Swifties prepare for the coming of Tay-Tay down under

Mackenzie Sinclair, 19, has been a Taylor Swift fan for as long as she can remember, but for the first time at the Eras tour she won’t be able to stand up and dance.

The former nursing student from Geelong has a rare neurological condition, and an episode in May 2023 saw her lose consciousness and end up in intensive care, unable to feel or move her legs.

“It’s going to be a massive change for me, my first concert in a wheelchair, not being able to dance around like everyone else,” she told AAP.

Ms Sinclair scored a rare accessible-zone ticket to Swift’s first concert at the MCG in Melbourne during the more than six months she spent in hospital, and the hope of making it to the event motivated her to persevere with her rehabilitation.

She kept a list of goals on a whiteboard in her hospital room with the concert listed up top, along with the phrase “karma is a cat”.

“There have been some really dark times in my life that I really haven’t seen a way out of,” said Ms Sinclair.

“Her music has honestly got me through it, as cliched as it sounds, she’s had such an impact on so many people.”

While Ms Sinclair said being in a wheelchair limited her outfit options for the concert, she intends to wear a pink glitter dress with puffed sleeves, ombre earrings (in a nod to the colour scheme of the Lover album) and paint a glitter heart around one eye.

Doctors still don’t know if she will regain the use of her legs, Sinclair said, so the distraction of threading more than 100 friendship bracelets to share with fellow Swifties has been especially welcome of late.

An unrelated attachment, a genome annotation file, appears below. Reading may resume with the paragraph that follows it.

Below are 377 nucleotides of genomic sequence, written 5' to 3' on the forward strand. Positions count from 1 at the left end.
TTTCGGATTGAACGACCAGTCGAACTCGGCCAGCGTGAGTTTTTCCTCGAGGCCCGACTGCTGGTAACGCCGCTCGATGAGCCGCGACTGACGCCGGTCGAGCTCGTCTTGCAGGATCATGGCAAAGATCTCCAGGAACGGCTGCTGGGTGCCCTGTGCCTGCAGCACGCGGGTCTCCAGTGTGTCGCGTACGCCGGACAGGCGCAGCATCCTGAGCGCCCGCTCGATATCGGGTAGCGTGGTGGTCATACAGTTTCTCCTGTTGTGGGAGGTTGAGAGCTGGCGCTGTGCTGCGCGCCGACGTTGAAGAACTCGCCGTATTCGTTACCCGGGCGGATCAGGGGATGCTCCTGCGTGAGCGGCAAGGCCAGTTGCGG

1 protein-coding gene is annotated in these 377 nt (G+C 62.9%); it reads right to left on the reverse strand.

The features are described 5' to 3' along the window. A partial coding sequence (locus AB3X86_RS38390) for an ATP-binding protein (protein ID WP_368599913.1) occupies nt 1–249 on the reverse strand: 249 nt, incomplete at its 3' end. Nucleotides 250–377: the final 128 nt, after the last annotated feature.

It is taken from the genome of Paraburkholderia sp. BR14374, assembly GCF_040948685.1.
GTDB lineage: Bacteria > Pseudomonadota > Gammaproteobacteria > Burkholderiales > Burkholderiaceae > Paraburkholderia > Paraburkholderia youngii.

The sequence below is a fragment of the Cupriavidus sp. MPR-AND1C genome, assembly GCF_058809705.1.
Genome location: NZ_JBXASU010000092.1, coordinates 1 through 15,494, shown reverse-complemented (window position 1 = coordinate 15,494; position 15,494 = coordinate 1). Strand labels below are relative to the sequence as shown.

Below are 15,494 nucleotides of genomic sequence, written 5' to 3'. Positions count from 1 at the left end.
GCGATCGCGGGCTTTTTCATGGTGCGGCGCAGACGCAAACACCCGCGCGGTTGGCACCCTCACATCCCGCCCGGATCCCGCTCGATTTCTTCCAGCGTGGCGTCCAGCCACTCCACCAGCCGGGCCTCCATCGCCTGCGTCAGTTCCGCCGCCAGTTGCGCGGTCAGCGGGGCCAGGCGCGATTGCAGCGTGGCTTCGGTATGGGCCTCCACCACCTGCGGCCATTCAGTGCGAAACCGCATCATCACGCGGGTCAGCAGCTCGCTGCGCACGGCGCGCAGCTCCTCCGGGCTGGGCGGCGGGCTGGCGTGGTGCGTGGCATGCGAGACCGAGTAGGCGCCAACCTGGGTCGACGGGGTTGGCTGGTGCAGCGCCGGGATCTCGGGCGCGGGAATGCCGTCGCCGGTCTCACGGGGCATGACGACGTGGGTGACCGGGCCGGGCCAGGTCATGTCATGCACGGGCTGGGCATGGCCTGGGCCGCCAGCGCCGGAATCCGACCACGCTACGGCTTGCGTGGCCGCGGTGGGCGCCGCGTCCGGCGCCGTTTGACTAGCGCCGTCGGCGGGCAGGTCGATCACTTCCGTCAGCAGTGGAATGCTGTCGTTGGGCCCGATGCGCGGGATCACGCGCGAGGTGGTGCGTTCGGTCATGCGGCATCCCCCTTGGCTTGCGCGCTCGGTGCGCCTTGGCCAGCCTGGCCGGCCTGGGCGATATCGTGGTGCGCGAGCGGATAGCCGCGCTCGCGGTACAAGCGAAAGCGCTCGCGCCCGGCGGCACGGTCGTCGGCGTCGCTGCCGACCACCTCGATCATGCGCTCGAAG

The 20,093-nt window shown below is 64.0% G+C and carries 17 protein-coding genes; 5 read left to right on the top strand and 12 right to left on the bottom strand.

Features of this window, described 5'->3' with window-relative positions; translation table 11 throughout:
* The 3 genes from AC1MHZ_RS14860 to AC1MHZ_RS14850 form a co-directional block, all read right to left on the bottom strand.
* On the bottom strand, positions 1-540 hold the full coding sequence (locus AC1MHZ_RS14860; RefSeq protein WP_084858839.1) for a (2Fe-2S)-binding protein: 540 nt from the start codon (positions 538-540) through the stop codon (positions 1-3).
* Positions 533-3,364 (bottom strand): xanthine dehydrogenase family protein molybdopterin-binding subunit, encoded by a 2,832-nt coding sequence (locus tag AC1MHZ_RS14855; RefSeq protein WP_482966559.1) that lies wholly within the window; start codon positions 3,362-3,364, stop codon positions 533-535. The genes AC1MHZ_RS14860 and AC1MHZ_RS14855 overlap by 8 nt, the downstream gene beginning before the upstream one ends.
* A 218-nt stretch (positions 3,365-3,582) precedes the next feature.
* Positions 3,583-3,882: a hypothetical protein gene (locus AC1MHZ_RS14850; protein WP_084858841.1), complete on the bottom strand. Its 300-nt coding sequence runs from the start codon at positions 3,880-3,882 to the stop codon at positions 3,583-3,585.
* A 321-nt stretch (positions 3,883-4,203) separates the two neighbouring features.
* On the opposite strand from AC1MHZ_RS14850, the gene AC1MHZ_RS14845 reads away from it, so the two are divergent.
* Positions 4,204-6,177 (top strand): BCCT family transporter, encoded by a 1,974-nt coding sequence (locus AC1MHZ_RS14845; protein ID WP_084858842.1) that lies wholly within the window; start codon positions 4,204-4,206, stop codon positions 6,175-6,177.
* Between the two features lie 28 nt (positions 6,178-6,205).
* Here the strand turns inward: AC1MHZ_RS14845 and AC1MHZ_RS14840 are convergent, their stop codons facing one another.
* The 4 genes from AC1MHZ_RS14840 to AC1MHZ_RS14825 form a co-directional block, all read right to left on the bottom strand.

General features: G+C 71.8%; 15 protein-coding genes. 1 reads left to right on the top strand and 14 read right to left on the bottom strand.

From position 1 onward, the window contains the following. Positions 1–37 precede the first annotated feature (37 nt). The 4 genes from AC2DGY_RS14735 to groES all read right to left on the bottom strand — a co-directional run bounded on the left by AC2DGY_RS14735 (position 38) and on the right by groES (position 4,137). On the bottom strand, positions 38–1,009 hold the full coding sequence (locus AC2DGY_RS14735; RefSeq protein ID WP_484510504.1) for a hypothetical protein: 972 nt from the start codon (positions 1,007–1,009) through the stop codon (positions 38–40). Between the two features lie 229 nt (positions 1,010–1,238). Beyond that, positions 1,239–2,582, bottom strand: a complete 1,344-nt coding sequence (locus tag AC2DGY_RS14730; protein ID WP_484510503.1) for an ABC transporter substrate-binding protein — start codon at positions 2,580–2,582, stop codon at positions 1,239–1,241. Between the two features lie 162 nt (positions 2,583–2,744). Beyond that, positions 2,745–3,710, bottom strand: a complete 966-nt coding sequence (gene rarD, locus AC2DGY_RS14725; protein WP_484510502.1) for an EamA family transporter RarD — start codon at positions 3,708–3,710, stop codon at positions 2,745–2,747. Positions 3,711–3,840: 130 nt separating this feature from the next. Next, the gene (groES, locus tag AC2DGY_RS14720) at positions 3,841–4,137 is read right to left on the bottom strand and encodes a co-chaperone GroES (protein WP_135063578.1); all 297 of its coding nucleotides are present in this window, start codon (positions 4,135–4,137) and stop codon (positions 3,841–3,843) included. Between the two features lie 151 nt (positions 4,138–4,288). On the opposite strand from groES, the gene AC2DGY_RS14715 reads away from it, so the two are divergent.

“It’s gonna be a challenge to hand them out, but it’s also going to be a way to prove that I can do things,” she said.

The excitement surrounding Swift’s Australian concerts has only intensified (if that were even possible) with the singer’s surprise announcement of a new album titled The Tortured Poets Department, during her acceptance speech for album of the year at the Grammys on Monday.

The pop superstar will play three sold out dates in Melbourne and another four in Sydney.

“She means everything,” said Brooke Sekhon, 24.

“Her music has helped me through some of the toughest times in my life, [it] helps me process my emotions and comforts me.”

For the February 16 concert, Ms Sekhon, who has alopecia, is considering bedazzling her head using eyelash glue.

“It’s my way of doing my hair, even though I don’t have any!” she joked.

The die-hard Swiftie has two tattoos dedicated to the pop star (a 13 and a Taylor’s Version, in folklore font) and drives a Suzuki Swift.

She has added “Taylor” in silver lettering above the car’s logo and below, “getaway car”.

Ms Sekhon’s biggest concern ahead of the night is the sheer number of people who will be heading to the MCG, and security for both Swift and for concertgoers.

Even so, at the Reputation stadium tour in 2018, she managed to meet Taylor Swift’s mum, who was surrounded by security guards but still up for a selfie.

“She was the sweetest person ever and it was one of the best moments of my life. I cried for a bit, I’m not gonna lie,” Ms Sekhon said.

She agreed the community of Swifties can be, well, intense at times, but said the singer’s devoted fans share a philosophy they learned growing up with her music.

“At the heart of it, it’s based on what Taylor has given us – be clever, be kind, be respectful, lift women up,” she said.


Liz Hobday
(Australian Associated Press)


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